Special events, such as pupils joining other schools to perform scenes from Shakespeare plays and visiting authors, develop pupils' appreciation of high-quality texts.

Pupils focus well in class and are enthusiastic to learn. They willingly work together, listen to each other's ideas and compare notes on how they are getting on with a task.

Pupils respond positively to well-established routines and their teachers' high expectations. For example, children in the early years were intrigued to explore the properties of snow gathered in trays by their teacher after recent wintry showers. Older pupils sensibly used water sprays to investigate the suitability of materials for making shelters.

Leaders promote healthy lifestyles and provide pupils with information and guidance to help them make informed choices about their diet and exercise.

Aspects of safeguarding, including e-safety, are woven through the curriculum. In English, pupils in Year 6 reflected on possible signs of neglect affecting a character in their class text, and how they might report a concern.

Personal, social and health education raises pupils' awareness of risks to pupils' well-being and encourages them to speak out if they feel unhappy or are uncomfortable about a situation.

Pupils in Year 6 are well prepared for their next steps. They develop an insight into work-related skills, such as teamwork and finance in their enterprising projects.

They hear about a range of different professions in a careers fair.

Staff felt that leaders are considerate of their well-being and that they are supported in their roles. Leaders, including governors, have made changes to policies that have helped staff to manage their workload.


The arrangements for safeguarding are effective.

Leaders oversee a strong culture of safeguarding across the school. They ensure that all staff are suitably trained and receive regular updates and reminders so that everyone is familiar with latest requirements and recognises their responsibility to safeguard pupils.

Staff are alert to, and know what to do, if they have any concerns.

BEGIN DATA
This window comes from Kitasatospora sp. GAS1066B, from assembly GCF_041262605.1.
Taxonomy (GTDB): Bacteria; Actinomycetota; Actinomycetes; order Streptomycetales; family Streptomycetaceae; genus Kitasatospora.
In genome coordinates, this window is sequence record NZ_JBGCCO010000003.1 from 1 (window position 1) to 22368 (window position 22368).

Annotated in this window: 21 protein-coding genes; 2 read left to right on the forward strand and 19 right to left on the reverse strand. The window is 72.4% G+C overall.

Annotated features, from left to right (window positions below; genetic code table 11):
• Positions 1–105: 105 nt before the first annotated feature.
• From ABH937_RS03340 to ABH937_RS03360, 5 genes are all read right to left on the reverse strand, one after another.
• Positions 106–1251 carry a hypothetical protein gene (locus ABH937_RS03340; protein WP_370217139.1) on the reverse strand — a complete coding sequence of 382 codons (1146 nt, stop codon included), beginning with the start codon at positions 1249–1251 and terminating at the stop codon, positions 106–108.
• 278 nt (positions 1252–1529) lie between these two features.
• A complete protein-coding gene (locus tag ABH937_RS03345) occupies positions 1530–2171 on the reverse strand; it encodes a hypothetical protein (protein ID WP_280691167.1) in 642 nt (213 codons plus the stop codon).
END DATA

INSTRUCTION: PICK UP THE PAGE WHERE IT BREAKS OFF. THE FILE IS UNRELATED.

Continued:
Leaders make sure that staff are up to date with online content that might pose a risk to pupils.

Leaders work with professional agencies to provide support for pupils and their families when needed.

An administrative omission in the record of pre-employment checks was corrected during the inspection.

What does the school need to do to improve?

(Information for the school and appropriate authority)

• Some subject leaders are in the early stages of developing their role. Routines for identifying staff training needs and providing support are not well established.

Occasionally, where staff teach beyond their areas of subject expertise, pupils' errors or misunderstandings are not picked up and resolved. Recently appointed subject leaders should implement their intended development programme to identify and address weaker areas of staff subject knowledge.


When we have judged a school to be good, we will then normally go into the school about once every four years to confirm that the school remains good.

This is called an ungraded inspection, and it is carried out under section 8 of the Education Act 2005. We do not give graded judgements on an ungraded inspection. However, if we find evidence that a school would now receive a higher or lower grade, then the next inspection will be a graded inspection, which is carried out under section 5 of the Act.

Usually this is within one to two years of the date of the ungraded inspection. If we have serious concerns about safeguarding, behaviour or the quality of education, we will deem the ungraded inspection a graded inspection immediately.

This is the first ungraded inspection since we judged the school to be good in May 2017.